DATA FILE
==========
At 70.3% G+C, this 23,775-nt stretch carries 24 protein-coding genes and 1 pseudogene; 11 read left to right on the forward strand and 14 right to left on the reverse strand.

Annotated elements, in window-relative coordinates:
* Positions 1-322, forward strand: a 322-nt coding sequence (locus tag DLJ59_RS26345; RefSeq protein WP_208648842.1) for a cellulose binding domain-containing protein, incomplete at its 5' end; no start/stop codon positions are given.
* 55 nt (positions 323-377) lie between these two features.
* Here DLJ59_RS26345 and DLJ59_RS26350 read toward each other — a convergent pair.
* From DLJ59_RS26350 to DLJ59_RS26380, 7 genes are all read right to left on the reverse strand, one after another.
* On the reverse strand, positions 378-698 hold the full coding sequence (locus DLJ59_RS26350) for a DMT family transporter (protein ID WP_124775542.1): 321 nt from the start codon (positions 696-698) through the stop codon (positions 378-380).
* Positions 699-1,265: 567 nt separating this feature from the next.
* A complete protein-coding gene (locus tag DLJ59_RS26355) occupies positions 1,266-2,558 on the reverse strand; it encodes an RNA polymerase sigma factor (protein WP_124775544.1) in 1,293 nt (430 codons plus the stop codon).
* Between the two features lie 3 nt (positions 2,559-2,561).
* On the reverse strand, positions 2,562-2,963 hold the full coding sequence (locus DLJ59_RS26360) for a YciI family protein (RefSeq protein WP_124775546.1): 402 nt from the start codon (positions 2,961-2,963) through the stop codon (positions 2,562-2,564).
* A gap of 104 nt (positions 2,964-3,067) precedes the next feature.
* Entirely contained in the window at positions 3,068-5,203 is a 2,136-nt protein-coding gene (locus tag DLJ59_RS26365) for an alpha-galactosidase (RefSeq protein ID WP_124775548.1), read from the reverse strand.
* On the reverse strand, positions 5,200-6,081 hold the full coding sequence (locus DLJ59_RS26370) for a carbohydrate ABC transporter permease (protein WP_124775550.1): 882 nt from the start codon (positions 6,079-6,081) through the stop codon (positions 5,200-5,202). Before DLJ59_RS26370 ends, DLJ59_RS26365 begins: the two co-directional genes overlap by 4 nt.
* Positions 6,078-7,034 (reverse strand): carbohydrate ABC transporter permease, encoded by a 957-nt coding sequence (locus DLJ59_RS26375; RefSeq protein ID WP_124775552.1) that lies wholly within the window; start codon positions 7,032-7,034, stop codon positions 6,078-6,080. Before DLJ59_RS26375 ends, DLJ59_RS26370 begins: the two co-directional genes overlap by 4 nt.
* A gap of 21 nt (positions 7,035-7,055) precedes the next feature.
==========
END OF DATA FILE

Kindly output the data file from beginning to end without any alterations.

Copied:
At 70.3% G+C, this 23,775-nt stretch carries 24 protein-coding genes and 1 pseudogene; 11 read left to right on the forward strand and 14 right to left on the reverse strand.

Annotated elements, in window-relative coordinates:
* Positions 1-322, forward strand: a 322-nt coding sequence (locus tag DLJ59_RS26345; RefSeq protein WP_208648842.1) for a cellulose binding domain-containing protein, incomplete at its 5' end; no start/stop codon positions are given.
* 55 nt (positions 323-377) lie between these two features.
* Here DLJ59_RS26345 and DLJ59_RS26350 read toward each other — a convergent pair.
* From DLJ59_RS26350 to DLJ59_RS26380, 7 genes are all read right to left on the reverse strand, one after another.
* On the reverse strand, positions 378-698 hold the full coding sequence (locus DLJ59_RS26350) for a DMT family transporter (protein ID WP_124775542.1): 321 nt from the start codon (positions 696-698) through the stop codon (positions 378-380).
* Positions 699-1,265: 567 nt separating this feature from the next.
* A complete protein-coding gene (locus tag DLJ59_RS26355) occupies positions 1,266-2,558 on the reverse strand; it encodes an RNA polymerase sigma factor (protein WP_124775544.1) in 1,293 nt (430 codons plus the stop codon).
* Between the two features lie 3 nt (positions 2,559-2,561).
* On the reverse strand, positions 2,562-2,963 hold the full coding sequence (locus DLJ59_RS26360) for a YciI family protein (RefSeq protein WP_124775546.1): 402 nt from the start codon (positions 2,961-2,963) through the stop codon (positions 2,562-2,564).
* A gap of 104 nt (positions 2,964-3,067) precedes the next feature.
* Entirely contained in the window at positions 3,068-5,203 is a 2,136-nt protein-coding gene (locus tag DLJ59_RS26365) for an alpha-galactosidase (RefSeq protein ID WP_124775548.1), read from the reverse strand.
* On the reverse strand, positions 5,200-6,081 hold the full coding sequence (locus DLJ59_RS26370) for a carbohydrate ABC transporter permease (protein WP_124775550.1): 882 nt from the start codon (positions 6,079-6,081) through the stop codon (positions 5,200-5,202). Before DLJ59_RS26370 ends, DLJ59_RS26365 begins: the two co-directional genes overlap by 4 nt.
* Positions 6,078-7,034 (reverse strand): carbohydrate ABC transporter permease, encoded by a 957-nt coding sequence (locus DLJ59_RS26375; RefSeq protein ID WP_124775552.1) that lies wholly within the window; start codon positions 7,032-7,034, stop codon positions 6,078-6,080. Before DLJ59_RS26375 ends, DLJ59_RS26370 begins: the two co-directional genes overlap by 4 nt.
* A gap of 21 nt (positions 7,035-7,055) precedes the next feature.